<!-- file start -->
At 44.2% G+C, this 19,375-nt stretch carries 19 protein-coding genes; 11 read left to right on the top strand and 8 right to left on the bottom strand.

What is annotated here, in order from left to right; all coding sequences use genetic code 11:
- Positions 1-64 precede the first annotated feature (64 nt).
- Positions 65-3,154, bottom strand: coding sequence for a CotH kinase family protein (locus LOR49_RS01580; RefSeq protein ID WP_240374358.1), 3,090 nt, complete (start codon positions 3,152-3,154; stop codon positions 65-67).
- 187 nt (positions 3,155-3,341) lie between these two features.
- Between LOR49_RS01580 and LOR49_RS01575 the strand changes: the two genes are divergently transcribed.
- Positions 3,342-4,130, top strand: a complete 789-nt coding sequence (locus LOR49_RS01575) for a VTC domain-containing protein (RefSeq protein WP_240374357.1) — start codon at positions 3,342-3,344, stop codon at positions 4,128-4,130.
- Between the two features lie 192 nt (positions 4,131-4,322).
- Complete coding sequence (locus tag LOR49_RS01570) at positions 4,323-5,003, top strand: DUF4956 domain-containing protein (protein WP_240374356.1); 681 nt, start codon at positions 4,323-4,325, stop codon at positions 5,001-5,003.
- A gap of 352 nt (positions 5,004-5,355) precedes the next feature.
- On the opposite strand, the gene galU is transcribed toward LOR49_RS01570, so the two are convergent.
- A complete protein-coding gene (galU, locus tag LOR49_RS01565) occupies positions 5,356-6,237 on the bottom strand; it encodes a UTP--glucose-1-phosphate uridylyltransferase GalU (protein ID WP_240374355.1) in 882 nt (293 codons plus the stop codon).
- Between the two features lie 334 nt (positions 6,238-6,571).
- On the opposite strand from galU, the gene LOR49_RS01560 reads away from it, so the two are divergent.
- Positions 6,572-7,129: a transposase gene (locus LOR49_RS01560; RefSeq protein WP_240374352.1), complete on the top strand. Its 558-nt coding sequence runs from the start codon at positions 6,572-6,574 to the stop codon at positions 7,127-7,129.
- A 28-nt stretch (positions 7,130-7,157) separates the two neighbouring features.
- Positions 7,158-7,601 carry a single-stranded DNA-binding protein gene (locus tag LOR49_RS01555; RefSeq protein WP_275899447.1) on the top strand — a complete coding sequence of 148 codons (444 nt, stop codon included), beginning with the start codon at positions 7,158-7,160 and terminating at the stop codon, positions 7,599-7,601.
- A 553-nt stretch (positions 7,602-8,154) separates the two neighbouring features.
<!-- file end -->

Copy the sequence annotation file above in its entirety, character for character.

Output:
At 44.2% G+C, this 19,375-nt stretch carries 19 protein-coding genes; 11 read left to right on the top strand and 8 right to left on the bottom strand.

What is annotated here, in order from left to right; all coding sequences use genetic code 11:
- Positions 1-64 precede the first annotated feature (64 nt).
- Positions 65-3,154, bottom strand: coding sequence for a CotH kinase family protein (locus LOR49_RS01580; RefSeq protein ID WP_240374358.1), 3,090 nt, complete (start codon positions 3,152-3,154; stop codon positions 65-67).
- 187 nt (positions 3,155-3,341) lie between these two features.
- Between LOR49_RS01580 and LOR49_RS01575 the strand changes: the two genes are divergently transcribed.
- Positions 3,342-4,130, top strand: a complete 789-nt coding sequence (locus LOR49_RS01575) for a VTC domain-containing protein (RefSeq protein WP_240374357.1) — start codon at positions 3,342-3,344, stop codon at positions 4,128-4,130.
- Between the two features lie 192 nt (positions 4,131-4,322).
- Complete coding sequence (locus tag LOR49_RS01570) at positions 4,323-5,003, top strand: DUF4956 domain-containing protein (protein WP_240374356.1); 681 nt, start codon at positions 4,323-4,325, stop codon at positions 5,001-5,003.
- A gap of 352 nt (positions 5,004-5,355) precedes the next feature.
- On the opposite strand, the gene galU is transcribed toward LOR49_RS01570, so the two are convergent.
- A complete protein-coding gene (galU, locus tag LOR49_RS01565) occupies positions 5,356-6,237 on the bottom strand; it encodes a UTP--glucose-1-phosphate uridylyltransferase GalU (protein ID WP_240374355.1) in 882 nt (293 codons plus the stop codon).
- Between the two features lie 334 nt (positions 6,238-6,571).
- On the opposite strand from galU, the gene LOR49_RS01560 reads away from it, so the two are divergent.
- Positions 6,572-7,129: a transposase gene (locus LOR49_RS01560; RefSeq protein WP_240374352.1), complete on the top strand. Its 558-nt coding sequence runs from the start codon at positions 6,572-6,574 to the stop codon at positions 7,127-7,129.
- A 28-nt stretch (positions 7,130-7,157) separates the two neighbouring features.
- Positions 7,158-7,601 carry a single-stranded DNA-binding protein gene (locus tag LOR49_RS01555; RefSeq protein WP_275899447.1) on the top strand — a complete coding sequence of 148 codons (444 nt, stop codon included), beginning with the start codon at positions 7,158-7,160 and terminating at the stop codon, positions 7,599-7,601.
- A 553-nt stretch (positions 7,602-8,154) separates the two neighbouring features.